Tuesday, May 1, 2012

Ways to Improve the Effectiveness of eLearning

By Danielle Slatinsky

Training Magazine Network hosted a webinar on April 10, 2012 titled “Making eLearning Stick.” Dr. Barbara Carnes, author and CEO of Carnes & Associates, Inc., was the main speaker, and more information about her work is available here.

Dr. Carnes mainly discussed the reasons why information learned through eLearning is not typically retained, and she also provided ways to make sure that eLearning sticks in participants' minds.

Common Frustrations with eLearning

Dr. Carnes started the webinar by explaining that many people are frustrated with training programs because the completion rates for eLearning and webinars is very low. Developers spend a substantial amount of time creating training programs that are designed to be meaningful, and people are not applying what they learn to their jobs.

Scrap learning is a term Dr. Carnes used to describe learning that is not applied in the workplace. The key to avoiding scrap learning is in the training transfer, according to Dr. Carnes. Training transfer means that the knowledge and skills gained in training are transferred, or applied, to the job.

What Contributes to Effective Learning?

Based on Dr. Carnes' research, there are three components that contribute to the effectiveness of eLearning: pre-work, learning event, and follow-up. Pre-work, such as a questionnaire or survey, contributes about 25% to learning effectiveness. The learning event, or eLearning training course, also contributes about 25%. Follow-up actually contributes the most; it impacts the effectiveness of training by roughly 50%, which is twice the amount of pre-work and the learning event. Ironically, follow-up is usually the least implemented event.

In Dr. Carnes' presentation she listed a variety of learning content and activities: active participation, relevant content, learning goals, behavior modeling, self-management strategies, strategy link, and error-based examples. She specifically focused on error-based examples and strategy link. Error-based examples are not commonly used, and she said that they lead to higher levels of training transfer when they are coupled with good examples. Strategy link consists of linking core content to teaching objectives, mission goals, or the business strategy. This helps participants see the larger scope and relevance of the training.

Methods for Knowledge Retention

Dr. Carnes listed many T.I.E.s, or Techniques to Integrate Education. These techniques should be used before, during, and after learning, regardless of the content. They can be used for new or existing training presentations, and they increase the training transfer.

For example, a pre-training briefing is beneficial to provide expectations and encourage a positive attitude about the training purpose. Dr. Carnes suggested sending out an e-mail from the boss before training, which should include what they will learn, how they will apply it to the job, and what could happen if they do not learn the material.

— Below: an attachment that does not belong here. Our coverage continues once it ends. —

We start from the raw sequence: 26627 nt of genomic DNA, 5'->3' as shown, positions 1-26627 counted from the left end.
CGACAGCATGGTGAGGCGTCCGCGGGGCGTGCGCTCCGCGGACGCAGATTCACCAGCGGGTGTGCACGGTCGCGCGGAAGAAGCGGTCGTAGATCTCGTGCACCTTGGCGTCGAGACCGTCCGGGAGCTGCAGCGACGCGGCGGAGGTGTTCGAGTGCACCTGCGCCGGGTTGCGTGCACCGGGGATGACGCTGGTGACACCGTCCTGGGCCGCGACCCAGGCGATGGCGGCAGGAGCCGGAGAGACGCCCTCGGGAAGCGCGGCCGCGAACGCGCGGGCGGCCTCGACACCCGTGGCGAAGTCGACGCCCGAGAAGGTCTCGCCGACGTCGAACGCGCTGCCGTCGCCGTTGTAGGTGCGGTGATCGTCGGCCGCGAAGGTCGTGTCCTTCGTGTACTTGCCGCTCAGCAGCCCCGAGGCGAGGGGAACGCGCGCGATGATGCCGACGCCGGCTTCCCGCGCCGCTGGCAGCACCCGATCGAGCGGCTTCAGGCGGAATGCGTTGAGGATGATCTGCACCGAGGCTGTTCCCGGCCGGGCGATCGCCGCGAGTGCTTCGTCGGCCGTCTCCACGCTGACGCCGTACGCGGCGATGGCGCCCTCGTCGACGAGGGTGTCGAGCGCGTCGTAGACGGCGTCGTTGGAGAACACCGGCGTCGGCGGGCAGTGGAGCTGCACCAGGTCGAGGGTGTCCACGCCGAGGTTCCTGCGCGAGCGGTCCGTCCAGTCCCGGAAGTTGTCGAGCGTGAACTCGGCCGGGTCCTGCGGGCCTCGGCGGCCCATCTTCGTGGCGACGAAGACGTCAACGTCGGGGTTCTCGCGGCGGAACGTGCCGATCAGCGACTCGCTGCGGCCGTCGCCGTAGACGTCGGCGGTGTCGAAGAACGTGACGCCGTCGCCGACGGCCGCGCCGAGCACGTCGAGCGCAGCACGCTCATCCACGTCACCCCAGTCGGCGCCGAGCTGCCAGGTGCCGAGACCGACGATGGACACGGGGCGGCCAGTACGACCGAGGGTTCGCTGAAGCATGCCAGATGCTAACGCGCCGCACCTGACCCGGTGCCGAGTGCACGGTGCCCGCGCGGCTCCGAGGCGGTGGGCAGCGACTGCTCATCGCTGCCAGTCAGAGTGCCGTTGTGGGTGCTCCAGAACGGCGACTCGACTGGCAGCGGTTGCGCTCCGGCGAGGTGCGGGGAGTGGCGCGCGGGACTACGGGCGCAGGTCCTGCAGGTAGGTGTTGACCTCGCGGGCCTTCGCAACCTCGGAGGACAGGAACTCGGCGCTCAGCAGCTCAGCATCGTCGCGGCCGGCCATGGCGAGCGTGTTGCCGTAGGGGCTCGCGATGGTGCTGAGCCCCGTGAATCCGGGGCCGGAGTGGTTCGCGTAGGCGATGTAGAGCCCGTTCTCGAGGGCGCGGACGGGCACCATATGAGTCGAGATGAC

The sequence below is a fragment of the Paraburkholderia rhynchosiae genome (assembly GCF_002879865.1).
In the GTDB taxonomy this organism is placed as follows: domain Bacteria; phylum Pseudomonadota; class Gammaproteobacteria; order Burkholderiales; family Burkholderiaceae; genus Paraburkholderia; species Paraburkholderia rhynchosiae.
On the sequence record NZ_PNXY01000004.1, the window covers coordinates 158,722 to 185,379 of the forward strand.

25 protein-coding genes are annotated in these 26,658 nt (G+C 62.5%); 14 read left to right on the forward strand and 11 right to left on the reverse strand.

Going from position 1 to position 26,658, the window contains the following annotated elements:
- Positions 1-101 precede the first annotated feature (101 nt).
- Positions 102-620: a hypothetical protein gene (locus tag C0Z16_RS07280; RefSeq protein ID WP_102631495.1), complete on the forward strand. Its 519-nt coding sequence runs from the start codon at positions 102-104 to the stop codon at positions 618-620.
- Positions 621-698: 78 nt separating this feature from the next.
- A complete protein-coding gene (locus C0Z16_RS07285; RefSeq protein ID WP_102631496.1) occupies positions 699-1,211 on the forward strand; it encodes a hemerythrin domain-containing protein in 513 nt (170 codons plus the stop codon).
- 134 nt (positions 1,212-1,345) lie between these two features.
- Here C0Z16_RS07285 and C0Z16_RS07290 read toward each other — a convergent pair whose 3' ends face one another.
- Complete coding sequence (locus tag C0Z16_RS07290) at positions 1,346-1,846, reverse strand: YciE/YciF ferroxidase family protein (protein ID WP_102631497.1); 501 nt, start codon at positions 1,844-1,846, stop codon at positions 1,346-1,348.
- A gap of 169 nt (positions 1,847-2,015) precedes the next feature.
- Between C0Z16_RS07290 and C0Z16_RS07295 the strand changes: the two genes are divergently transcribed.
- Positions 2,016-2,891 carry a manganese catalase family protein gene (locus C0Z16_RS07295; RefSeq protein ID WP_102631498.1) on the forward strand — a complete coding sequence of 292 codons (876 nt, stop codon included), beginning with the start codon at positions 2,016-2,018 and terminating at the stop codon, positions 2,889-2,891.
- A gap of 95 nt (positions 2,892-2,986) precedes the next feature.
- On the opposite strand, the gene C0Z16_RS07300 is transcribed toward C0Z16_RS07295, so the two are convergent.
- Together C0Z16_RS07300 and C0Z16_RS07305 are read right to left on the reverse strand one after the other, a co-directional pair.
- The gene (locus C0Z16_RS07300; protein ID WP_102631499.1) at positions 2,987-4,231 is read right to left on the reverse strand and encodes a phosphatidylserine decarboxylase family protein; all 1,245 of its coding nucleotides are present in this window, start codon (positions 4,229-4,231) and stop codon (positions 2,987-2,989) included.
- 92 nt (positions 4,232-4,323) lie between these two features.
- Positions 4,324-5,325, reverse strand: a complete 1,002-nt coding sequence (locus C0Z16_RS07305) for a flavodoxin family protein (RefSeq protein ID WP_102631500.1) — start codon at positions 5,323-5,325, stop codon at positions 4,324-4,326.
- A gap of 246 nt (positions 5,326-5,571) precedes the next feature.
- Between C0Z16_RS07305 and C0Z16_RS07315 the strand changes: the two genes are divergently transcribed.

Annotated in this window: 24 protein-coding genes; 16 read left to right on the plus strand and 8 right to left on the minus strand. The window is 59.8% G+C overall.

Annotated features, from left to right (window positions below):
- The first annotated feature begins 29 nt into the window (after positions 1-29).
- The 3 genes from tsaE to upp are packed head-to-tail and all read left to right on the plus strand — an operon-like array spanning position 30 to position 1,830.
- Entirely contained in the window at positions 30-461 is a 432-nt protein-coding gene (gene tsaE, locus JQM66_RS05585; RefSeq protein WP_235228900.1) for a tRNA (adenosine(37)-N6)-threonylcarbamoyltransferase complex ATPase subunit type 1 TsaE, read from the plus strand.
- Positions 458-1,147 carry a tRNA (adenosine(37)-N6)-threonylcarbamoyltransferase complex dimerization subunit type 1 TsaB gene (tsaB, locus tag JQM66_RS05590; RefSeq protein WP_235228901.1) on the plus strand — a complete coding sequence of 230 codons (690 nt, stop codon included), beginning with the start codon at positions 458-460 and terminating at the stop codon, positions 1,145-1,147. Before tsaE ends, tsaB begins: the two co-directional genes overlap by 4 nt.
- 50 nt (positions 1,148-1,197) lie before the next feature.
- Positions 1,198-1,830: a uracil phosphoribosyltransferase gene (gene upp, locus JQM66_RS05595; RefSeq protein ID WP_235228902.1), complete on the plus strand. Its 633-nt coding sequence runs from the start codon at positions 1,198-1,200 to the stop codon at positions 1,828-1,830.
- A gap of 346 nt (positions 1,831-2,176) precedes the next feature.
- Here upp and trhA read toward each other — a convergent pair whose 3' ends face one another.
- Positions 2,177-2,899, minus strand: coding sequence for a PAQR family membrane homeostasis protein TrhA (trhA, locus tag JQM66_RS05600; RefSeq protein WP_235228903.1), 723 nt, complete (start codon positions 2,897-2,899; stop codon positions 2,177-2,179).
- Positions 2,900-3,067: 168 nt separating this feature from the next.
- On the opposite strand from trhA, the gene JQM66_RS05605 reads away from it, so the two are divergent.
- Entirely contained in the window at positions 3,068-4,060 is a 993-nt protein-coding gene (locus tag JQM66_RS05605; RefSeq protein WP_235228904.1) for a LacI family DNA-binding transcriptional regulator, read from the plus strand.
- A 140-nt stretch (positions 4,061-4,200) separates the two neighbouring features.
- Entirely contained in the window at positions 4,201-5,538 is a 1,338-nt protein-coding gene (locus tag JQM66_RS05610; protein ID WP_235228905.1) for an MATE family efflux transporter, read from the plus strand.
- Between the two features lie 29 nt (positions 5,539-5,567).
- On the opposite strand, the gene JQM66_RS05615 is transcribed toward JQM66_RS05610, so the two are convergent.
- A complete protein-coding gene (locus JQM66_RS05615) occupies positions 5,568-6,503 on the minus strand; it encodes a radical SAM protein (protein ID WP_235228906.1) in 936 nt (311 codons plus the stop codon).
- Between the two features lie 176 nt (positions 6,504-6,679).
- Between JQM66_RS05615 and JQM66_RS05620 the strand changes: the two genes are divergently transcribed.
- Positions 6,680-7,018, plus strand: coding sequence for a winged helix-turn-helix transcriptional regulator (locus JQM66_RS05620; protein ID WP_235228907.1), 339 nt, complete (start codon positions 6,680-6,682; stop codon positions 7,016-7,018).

There are a multitude of methods that can be used during the training to improve retention. Studies have shown that it helps if participants are asked to close their e-mail or other applications while learning because distractions increase the time it takes to learn. Pop-up reflections containing self-regulation questions are also advantageous. A pop-up reflection asks the participants rhetorical questions to get them to think about what they are learning, such as “Do I understand the key points in the training material?” or “Are the study strategies I'm using helping me remember the content?”

Another method that can be effective is threaded discussions. Dr. Carnes mentioned that interaction leads to better outcomes. It is important to use open-ended questions in threaded discussions, and it is also helpful to require a certain amount of responses. These threads allow the participants to process the material and think critically about the content. When you take this approach, you will need someone to monitor and track the dialogues.

At the end of training, summarize the material and have participants reflect on ways they can apply it. Dr. Carnes discussed the method of asking learners to write a note to themselves about what they learned and how they intend to apply it to their work. She also brought up the idea of using a training transfer certificate instead of a certificate of completion. With this tactic participants do not get credit for the course until they answer a questionnaire or survey three to six weeks after the training.

The common theme of these retention methods is increased, relevant interactivity.

Relapse Prevention

Dr. Carnes concluded the webinar by talking about relapse prevention, which should take place at the end of training. Methods such as conducting a specific and structured group discussion will help avoid loss of knowledge gained. These discussions can include topics about the benefits of using the training, the possible obstacles with applying the training, and ways to overcome those obstacles. This process is similar to what rehab facilities use before they release patients.

By applying these methods to eLearning before, during, and after the learning process, it will be much more likely that participants retain the training and apply it in the workplace.

Do you already use any of these methods for eLearning?

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